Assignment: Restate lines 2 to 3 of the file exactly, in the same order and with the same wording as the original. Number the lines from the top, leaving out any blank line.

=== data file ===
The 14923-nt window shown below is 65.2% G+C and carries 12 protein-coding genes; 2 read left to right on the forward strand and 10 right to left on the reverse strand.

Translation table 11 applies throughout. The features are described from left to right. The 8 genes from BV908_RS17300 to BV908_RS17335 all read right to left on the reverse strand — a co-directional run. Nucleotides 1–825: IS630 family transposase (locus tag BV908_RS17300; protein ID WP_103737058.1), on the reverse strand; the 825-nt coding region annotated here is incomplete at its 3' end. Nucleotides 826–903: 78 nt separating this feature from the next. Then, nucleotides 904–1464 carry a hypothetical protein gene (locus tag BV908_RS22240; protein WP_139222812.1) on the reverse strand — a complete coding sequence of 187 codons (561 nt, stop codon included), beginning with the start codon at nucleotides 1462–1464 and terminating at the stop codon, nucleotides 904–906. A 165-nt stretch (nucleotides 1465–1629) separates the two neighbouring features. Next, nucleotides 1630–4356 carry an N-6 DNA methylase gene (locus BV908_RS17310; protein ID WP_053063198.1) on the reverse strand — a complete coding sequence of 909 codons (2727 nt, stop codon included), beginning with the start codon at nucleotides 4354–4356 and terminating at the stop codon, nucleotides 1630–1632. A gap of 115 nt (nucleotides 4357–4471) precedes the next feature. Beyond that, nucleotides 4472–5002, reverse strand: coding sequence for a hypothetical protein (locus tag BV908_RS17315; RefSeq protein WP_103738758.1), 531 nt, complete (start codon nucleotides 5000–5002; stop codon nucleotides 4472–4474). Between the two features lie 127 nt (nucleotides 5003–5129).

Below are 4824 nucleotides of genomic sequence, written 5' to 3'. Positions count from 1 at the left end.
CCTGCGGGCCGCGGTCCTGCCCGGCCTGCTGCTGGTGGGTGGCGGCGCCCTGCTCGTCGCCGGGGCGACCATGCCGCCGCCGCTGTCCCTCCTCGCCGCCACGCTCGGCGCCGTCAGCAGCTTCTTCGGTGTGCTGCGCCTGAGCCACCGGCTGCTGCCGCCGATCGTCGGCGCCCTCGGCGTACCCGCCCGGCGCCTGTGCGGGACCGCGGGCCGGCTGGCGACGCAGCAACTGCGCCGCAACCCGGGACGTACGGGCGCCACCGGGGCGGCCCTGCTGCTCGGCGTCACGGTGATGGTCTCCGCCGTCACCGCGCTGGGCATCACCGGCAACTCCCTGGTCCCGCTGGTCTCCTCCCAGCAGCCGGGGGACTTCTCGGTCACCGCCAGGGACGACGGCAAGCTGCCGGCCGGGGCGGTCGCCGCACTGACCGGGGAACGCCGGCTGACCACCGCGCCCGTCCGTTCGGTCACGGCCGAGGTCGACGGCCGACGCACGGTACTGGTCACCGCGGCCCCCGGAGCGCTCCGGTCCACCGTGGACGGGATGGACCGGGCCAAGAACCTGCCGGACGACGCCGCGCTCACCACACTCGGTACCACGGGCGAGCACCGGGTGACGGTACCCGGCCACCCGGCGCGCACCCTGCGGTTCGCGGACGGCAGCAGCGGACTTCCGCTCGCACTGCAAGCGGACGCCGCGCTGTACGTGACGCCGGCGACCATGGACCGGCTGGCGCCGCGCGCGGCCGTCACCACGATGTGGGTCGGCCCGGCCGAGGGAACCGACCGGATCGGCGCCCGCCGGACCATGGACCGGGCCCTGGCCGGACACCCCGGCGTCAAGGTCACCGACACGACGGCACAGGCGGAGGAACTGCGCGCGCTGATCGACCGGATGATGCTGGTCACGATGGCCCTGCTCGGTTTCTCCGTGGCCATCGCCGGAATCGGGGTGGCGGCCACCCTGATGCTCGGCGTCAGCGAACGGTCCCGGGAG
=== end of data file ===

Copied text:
Translation table 11 applies throughout. The features are described from left to right. The 8 genes from BV908_RS17300 to BV908_RS17335 all read right to left on the reverse strand — a co-directional run. Nucleotides 1–825: IS630 family transposase (locus tag BV908_RS17300; protein ID WP_103737058.1), on the reverse strand; the 825-nt coding region annotated here is incomplete at its 3' end. Nucleotides 826–903: 78 nt separating this feature from the next. Then, nucleotides 904–1464 carry a hypothetical protein gene (locus tag BV908_RS22240; protein WP_139222812.1) on the reverse strand — a complete coding sequence of 187 codons (561 nt, stop codon included), beginning with the start codon at nucleotides 1462–1464 and terminating at the stop codon, nucleotides 904–906. A 165-nt stretch (nucleotides 1465–1629) separates the two neighbouring features. Next, nucleotides 1630–4356 carry an N-6 DNA methylase gene (locus BV908_RS17310; protein ID WP_053063198.1) on the reverse strand — a complete coding sequence of 909 codons (2727 nt, stop codon included), beginning with the start codon at nucleotides 4354–4356 and terminating at the stop codon, nucleotides 1630–1632. A gap of 115 nt (nucleotides 4357–4471) precedes the next feature. Beyond that, nucleotides 4472–5002, reverse strand: coding sequence for a hypothetical protein (locus tag BV908_RS17315; RefSeq protein WP_103738758.1), 531 nt, complete (start codon nucleotides 5000–5002; stop codon nucleotides 4472–4474). Between the two features lie 127 nt (nucleotides 5003–5129).

Below are 4824 nucleotides of genomic sequence, written 5' to 3'. Positions count from 1 at the left end.